Excellent work. The lamp looks fantastic. I hate to be the one to mention it, but putting metal very close or against the glass, can cause electrical shock, glass breakage due to stress and heat or even fire. If this item is for personal use, then as long as you know the risks, I'll try not to make a big deal out of it, but, For your own safety, please consider putting some type of insulation between the metal and the glass. If it's close enough to attract the plasma, it's an accident waiting to happen. However, if you intend to sell the item, the metal will need to be properly insulated from the glass and you need to clearly state to the buyer that this item is "VERY" dangerous and could cause serious injury or even death (due to fire). Putting metal close to or on the glass, can cause the electrical charge siphon to the outside of the sphere and then when grounded (normally by a person's touch), it will discharge causing a nasty shock or in a worst case scenario, it could cause a fire and possibly kill someone. The glass can also heat up due to the metal attracting the "plasma", thereby weakening the sphere and allowing it to shatter.  I'm not in anyway putting down your work. The lamp looks superb, I just want you to be aware of the dangers, I know I wouldn't want to sell one of these and later find out that the buyer's family died in a fire caused by my item. Some people may be able to live with that type of thing, but not me.
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WillRockwell
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« Reply #12 on: August 15, 2013, 12:20:20 am »

Excellent work. The lamp looks fantastic. I hate to be the one to mention it, but putting metal very close or against the glass, can cause electrical shock, glass breakage due to stress and heat or even fire. If this item is for personal use, then as long as you know the risks, I'll try not to make a big deal out of it, but, For your own safety, please consider putting some type of insulation between the metal and the glass. If it's close enough to attract the plasma, it's an accident waiting to happen. However, if you intend to sell the item, the metal will need to be properly insulated from the glass and you need to clearly state to the buyer that this item is "VERY" dangerous and could cause serious injury or even death (due to fire). Putting metal close to or on the glass, can cause the electrical charge siphon to the outside of the sphere and then when grounded (normally by a person's touch), it will discharge causing a nasty shock or in a worst case scenario, it could cause a fire and possibly kill someone. The glass can also heat up due to the metal attracting the "plasma", thereby weakening the sphere and allowing it to shatter.  I'm not in anyway putting down your work. The lamp looks superb, I just want you to be aware of the dangers, I know I wouldn't want to sell one of these and later find out that the buyer's family died in a fire caused by my item. Some people may be able to live with that type of thing, but not me.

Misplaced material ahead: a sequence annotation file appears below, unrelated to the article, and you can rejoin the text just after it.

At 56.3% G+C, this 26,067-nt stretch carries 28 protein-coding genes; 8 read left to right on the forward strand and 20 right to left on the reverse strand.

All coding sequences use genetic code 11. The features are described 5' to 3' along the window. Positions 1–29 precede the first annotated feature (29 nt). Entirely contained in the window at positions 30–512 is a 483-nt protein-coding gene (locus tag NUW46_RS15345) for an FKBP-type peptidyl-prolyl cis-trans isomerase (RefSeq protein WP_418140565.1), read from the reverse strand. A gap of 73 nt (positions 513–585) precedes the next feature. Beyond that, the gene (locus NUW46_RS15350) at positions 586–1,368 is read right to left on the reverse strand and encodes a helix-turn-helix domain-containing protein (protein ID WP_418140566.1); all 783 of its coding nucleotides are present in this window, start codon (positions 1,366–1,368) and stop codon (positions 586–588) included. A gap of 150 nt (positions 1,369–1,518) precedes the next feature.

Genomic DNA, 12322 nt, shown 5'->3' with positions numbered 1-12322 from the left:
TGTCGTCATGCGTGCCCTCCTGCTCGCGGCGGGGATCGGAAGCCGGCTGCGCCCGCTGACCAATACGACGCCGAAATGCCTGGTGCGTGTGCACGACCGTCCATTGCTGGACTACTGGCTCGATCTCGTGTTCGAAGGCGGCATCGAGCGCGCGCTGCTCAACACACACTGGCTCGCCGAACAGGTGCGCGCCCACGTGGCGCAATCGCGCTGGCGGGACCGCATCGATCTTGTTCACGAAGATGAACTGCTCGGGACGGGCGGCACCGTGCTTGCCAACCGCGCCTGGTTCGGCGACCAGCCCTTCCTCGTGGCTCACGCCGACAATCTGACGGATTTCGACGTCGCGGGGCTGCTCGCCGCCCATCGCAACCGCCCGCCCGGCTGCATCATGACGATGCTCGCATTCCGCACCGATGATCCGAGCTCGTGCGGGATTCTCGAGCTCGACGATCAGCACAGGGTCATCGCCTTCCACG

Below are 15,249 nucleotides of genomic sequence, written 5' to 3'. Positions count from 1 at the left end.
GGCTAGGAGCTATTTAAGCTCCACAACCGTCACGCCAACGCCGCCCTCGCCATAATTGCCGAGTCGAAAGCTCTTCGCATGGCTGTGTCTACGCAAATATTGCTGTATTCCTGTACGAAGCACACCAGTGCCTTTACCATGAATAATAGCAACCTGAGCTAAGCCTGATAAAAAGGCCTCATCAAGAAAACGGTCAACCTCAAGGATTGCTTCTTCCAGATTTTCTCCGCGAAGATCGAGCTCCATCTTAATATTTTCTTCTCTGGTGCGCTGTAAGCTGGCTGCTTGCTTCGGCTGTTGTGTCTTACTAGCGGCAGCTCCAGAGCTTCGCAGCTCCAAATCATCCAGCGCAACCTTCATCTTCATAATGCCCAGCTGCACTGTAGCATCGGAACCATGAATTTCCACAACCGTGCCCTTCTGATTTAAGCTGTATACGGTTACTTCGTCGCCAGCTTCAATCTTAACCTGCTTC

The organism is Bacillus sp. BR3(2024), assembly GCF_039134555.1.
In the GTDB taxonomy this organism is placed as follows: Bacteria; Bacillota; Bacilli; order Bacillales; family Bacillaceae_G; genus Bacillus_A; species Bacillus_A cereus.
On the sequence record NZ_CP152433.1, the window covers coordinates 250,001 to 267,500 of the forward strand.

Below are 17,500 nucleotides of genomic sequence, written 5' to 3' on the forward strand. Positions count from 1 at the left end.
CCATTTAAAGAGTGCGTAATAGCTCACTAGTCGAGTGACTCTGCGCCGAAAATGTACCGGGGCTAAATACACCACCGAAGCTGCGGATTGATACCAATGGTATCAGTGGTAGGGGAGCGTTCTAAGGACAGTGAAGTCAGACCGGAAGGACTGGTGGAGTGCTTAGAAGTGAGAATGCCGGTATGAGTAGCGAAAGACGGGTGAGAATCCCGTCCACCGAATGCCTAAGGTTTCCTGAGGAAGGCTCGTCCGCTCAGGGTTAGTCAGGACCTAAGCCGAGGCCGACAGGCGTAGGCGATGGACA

You are right, I'm always careful not to let the metal actually touch the glass. It can be a fraction of an inch away and attract plasma, yet not conduct electricity.
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Maets
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« Reply #13 on: August 15, 2013, 01:37:02 am »

The lava lamp design has a plastic cap at the top.

Also I have found that systems have overload protection.
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Professor Elliott
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« Reply #14 on: August 15, 2013, 11:29:46 am »

Mine too has 4mm thick leather pads on the two terminals for insulation.

I really like the other examples gentlemen. The lavalamp version is very novel.
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Beast Lee
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« Reply #15 on: August 16, 2013, 04:27:23 am »

I must say that's a very kOoL piece... 

 Smiley